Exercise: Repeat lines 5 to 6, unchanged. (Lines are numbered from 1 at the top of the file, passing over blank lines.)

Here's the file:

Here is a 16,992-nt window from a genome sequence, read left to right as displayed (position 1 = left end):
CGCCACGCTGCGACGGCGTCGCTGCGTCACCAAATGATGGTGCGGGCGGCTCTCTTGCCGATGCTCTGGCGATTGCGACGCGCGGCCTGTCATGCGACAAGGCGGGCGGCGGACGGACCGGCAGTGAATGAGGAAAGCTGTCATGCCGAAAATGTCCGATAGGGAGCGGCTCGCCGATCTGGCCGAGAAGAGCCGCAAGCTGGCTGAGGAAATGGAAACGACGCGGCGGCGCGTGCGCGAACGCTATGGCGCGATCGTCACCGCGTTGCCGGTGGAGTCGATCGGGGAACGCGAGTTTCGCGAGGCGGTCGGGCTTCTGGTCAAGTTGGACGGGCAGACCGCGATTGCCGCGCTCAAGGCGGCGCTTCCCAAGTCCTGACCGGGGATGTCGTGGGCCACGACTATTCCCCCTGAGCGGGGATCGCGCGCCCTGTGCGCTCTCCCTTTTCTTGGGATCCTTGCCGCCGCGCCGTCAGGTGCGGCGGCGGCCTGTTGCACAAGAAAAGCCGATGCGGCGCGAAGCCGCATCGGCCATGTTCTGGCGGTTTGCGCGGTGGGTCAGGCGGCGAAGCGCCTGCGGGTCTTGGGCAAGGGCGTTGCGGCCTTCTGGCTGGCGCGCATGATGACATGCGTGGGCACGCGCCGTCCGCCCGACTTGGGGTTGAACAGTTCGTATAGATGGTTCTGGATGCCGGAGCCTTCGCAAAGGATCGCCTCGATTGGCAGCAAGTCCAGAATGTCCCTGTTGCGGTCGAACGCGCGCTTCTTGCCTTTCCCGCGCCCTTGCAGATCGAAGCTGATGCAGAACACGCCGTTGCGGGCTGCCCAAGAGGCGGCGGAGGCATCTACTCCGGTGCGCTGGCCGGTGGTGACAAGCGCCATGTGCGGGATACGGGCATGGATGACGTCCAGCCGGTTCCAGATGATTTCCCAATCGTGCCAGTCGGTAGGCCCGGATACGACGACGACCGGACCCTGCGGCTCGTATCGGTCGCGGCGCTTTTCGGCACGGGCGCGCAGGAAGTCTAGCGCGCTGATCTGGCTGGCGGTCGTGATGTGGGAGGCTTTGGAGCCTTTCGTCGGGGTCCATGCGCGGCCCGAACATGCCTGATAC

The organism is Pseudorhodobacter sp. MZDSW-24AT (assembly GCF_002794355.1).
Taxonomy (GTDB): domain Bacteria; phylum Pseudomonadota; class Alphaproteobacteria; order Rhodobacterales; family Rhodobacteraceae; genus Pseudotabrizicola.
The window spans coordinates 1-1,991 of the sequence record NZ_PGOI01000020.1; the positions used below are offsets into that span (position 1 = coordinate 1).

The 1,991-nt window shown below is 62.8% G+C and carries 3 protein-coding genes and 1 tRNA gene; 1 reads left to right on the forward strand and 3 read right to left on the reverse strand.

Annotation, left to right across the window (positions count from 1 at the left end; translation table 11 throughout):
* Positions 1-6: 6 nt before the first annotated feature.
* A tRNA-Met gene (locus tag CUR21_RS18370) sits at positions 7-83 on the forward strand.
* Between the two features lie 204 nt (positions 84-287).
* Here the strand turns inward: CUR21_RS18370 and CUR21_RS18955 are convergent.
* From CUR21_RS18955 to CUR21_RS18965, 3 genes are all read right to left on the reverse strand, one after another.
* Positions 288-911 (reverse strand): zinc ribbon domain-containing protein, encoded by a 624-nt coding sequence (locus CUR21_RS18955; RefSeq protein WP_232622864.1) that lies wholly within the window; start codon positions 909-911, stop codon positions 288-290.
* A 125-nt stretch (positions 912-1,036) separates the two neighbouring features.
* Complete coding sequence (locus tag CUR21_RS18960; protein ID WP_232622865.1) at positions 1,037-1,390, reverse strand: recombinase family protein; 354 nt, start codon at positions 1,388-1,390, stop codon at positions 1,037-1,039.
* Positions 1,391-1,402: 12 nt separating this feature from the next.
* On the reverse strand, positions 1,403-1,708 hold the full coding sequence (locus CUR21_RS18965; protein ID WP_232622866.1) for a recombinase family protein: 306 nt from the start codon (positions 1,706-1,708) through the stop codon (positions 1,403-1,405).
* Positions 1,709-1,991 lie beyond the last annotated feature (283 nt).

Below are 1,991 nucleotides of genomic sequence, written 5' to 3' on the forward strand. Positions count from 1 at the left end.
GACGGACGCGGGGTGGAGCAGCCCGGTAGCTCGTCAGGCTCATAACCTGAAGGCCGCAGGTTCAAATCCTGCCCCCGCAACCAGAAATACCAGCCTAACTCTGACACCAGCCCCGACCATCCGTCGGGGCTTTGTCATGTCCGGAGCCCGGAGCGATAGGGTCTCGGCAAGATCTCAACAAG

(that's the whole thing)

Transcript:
The window spans coordinates 1-1,991 of the sequence record NZ_PGOI01000020.1; the positions used below are offsets into that span (position 1 = coordinate 1).

The 1,991-nt window shown below is 62.8% G+C and carries 3 protein-coding genes and 1 tRNA gene; 1 reads left to right on the forward strand and 3 read right to left on the reverse strand.